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There's something special about number 19
Mustangs captain Matt Marantz leads both on and off the ice
Marantz fires a shot on net in a game earlier this season
At first glance, it may seem surprising that Calgary native Matt Marantz grew up idolizing Steve Yzerman and Joe Sakic.
Yzerman and Sakic were the respective leaders of the bitter Red Wings and Avalanche rivalry at the turn of the century. Sure, there was Hasek vs. Roy and Lidstrom vs. Blake, but Yzerman and Sakic were the captains; they were the featured faces of the not-so-friendly foes. And they both wore number 19.
Marantz wears 19. Marantz is also the Mustangs’ captain.
Over five years, Marantz has seen it all. To wit, he is the only player still standing from his rookie season, in which he played 28 games and recorded 13 points. To date, Marantz has put up 74 points in 116 games for the purple and white in the regular season. More impressively, Marantz has played in 23 playoff games for Western, including 10 last season when the team went to the Queen’s Cup.
The Queen’s Cup was a bittersweet moment for Marantz, who calls the game the best moment of his Mustangs career, though he also makes sure to note what could have been in their loss to UQTR. The experience helps lend perspective to Marantz, which translates to the way he leads.
“I’ve finished on first place teams most of the time here and only been to the Queen’s Cup once, so it’s usually coming from somebody 4th, 5th, 6th in the league because the league is so close. We know that even though we had a tough first half, we have a good enough team that we could make a playoff run,” says Marantz.
Halfway through this season, the Mustangs are eighth in the West division. With a 6-9-3 record, they are barely clinging on to a playoff spot. That’s when the captain steps up.
Marantz has never finished a season with a losing record; he has never not made the playoffs. He understands what it takes to get there, and isn’t afraid to administer some of the tough love he learned from his peewee coach, who also doubled as his father. He recalls one instance of tough love vividly.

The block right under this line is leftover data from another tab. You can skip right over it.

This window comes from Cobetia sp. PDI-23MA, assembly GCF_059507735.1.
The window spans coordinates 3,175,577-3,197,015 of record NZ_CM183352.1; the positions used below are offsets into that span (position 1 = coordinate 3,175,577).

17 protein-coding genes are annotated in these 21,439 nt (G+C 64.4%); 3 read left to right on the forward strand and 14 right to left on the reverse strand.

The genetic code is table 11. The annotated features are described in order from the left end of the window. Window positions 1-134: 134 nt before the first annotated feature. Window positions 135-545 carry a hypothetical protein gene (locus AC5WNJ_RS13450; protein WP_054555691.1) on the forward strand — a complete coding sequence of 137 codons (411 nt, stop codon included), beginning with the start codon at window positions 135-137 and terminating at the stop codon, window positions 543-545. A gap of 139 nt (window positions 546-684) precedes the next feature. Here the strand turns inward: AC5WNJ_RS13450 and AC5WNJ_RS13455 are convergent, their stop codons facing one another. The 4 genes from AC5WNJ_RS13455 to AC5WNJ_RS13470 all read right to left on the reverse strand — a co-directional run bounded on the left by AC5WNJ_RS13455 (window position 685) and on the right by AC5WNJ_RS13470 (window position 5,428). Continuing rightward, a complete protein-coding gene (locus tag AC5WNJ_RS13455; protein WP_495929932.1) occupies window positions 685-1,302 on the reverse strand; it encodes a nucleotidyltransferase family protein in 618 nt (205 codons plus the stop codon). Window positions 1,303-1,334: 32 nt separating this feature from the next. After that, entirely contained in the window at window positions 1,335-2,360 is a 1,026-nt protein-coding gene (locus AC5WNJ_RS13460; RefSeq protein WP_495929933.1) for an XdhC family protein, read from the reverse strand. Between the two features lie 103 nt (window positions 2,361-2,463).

“I remember him coaching in peewee and actually benching me one game. I never thought my dad would actually bench me, but he was always there to give me a kick in the butt when I wasn’t playing good,” says Marantz.
Of course, there is also the “love” element of tough love, and Marantz refers to his father as the biggest hockey influence of his life.
“My dad taught me how to play, coached me growing up. I call him after every game, and we talk about every game,” says Marantz.
While Marantz’s father can claim the title of biggest hockey influence, Marantz now calls Mustangs head coach Clarke Singer the best coach of his career.
“When we were in junior they used to just yell and scream at you. Clarke just really talks to you, shows you the game, shows you what you need to do,” says Marantz, “If you’re not playing well enough he’ll tell you, but when you are playing well enough he’s right there with you. He wants you to succeed.”
And succeed Marantz has. In turn, Singer has rewarded him not only with captaincy, but with an increased role on the ice too, as evidenced by 26 points in 24 games last season. Marantz can also be spotted killing penalties and standing in the crease screening the goalie on the powerplay. All of this comes with the responsibility of the “C.”
“You can’t be somebody who doesn’t block shots and hit. You have to do all that stuff, and at the same time, you gotta put the puck in the net and score some big goals for our team,” says Marantz.
Off the ice, Marantz ensures that his team is fully focused on a game by game and period by period basis. In a recent 4-2 loss at Waterloo, the Mustangs went down 3-0 after one period.
“We really needed some motivation so there were definitely some words said in the dressing room,” says Marantz. Though the team lost, there was a noticeable increase in focus and effort over the final 40 minutes.
The nature of hockey as a team sport means reliance on everyone in the dressing room; it means that individuals cede complete control to a group of people, and that sometimes one mistake by one player can result in a loss. That’s why Marantz enjoys playing racquet sports in his spare time. He was introduced to squash by some veterans on the team in his rookie season.
“Individual sports. Honestly not having to play with people, you’re just on your own. I love competing 1 on 1 against somebody else and I just love racquet sports,” says Marantz.
On an individual level, Marantz continues to improve every year, from pee-wee with his father through Triple-A, the WHL and finally at Western. The drive to become a complete player and captain is something shared by Yzerman and Sakic; both studied the game hard and were rewarded with GM positions in the NHL.
Marantz continues to model his game off them, though he does have one concession.
“I thought I played like them but…I can’t shoot like those guys do.”
In reality, Marantz is a lot more similar than he thinks. Yzerman and Sakic both enjoyed sustained team success. That’s one checkmark for Marantz. The NHLers were 200-foot players who played in all situations. Another check for Marantz. Finally, Marantz’s idols both received the captaincy in their fifth year. Marantz can check that off too.
Now, Marantz just has to work on that shot.
Video footage and photographs provided courtesy of Western Communications